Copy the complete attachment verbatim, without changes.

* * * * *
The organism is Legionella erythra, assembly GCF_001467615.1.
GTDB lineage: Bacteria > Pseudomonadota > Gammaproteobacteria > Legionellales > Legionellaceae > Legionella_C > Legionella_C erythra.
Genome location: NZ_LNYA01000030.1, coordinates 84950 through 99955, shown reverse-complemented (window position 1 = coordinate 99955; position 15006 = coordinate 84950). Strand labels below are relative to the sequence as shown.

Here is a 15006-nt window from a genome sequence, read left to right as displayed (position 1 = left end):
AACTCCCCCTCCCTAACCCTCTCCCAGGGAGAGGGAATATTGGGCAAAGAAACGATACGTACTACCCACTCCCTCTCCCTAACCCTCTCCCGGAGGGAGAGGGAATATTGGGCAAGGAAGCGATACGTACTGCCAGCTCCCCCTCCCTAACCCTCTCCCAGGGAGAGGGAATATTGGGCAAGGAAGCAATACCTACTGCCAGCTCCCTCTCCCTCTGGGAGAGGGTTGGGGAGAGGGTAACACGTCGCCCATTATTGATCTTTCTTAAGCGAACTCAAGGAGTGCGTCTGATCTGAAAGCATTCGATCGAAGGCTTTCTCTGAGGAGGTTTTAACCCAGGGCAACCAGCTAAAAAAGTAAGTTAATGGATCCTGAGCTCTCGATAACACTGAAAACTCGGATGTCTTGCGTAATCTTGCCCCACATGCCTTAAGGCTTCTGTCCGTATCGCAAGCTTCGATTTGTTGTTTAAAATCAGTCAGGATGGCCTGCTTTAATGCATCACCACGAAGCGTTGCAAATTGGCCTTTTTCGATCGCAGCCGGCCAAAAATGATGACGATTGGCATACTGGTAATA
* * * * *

The organism is Legionella erythra, assembly GCF_001467615.1.
GTDB lineage: Bacteria > Pseudomonadota > Gammaproteobacteria > Legionellales > Legionellaceae > Legionella_C > Legionella_C erythra.
Genome location: NZ_LNYA01000030.1, coordinates 84950 through 99955, shown reverse-complemented (window position 1 = coordinate 99955; position 15006 = coordinate 84950). Strand labels below are relative to the sequence as shown.

Here is a 15006-nt window from a genome sequence, read left to right as displayed (position 1 = left end):
AACTCCCCCTCCCTAACCCTCTCCCAGGGAGAGGGAATATTGGGCAAAGAAACGATACGTACTACCCACTCCCTCTCCCTAACCCTCTCCCGGAGGGAGAGGGAATATTGGGCAAGGAAGCGATACGTACTGCCAGCTCCCCCTCCCTAACCCTCTCCCAGGGAGAGGGAATATTGGGCAAGGAAGCAATACCTACTGCCAGCTCCCTCTCCCTCTGGGAGAGGGTTGGGGAGAGGGTAACACGTCGCCCATTATTGATCTTTCTTAAGCGAACTCAAGGAGTGCGTCTGATCTGAAAGCATTCGATCGAAGGCTTTCTCTGAGGAGGTTTTAACCCAGGGCAACCAGCTAAAAAAGTAAGTTAATGGATCCTGAGCTCTCGATAACACTGAAAACTCGGATGTCTTGCGTAATCTTGCCCCACATGCCTTAAGGCTTCTGTCCGTATCGCAAGCTTCGATTTGTTGTTTAAAATCAGTCAGGATGGCCTGCTTTAATGCATCACCACGAAGCGTTGCAAATTGGCCTTTTTCGATCGCAGCCGGCCAAAAATGATGACGATTGGCATACTGGTAATA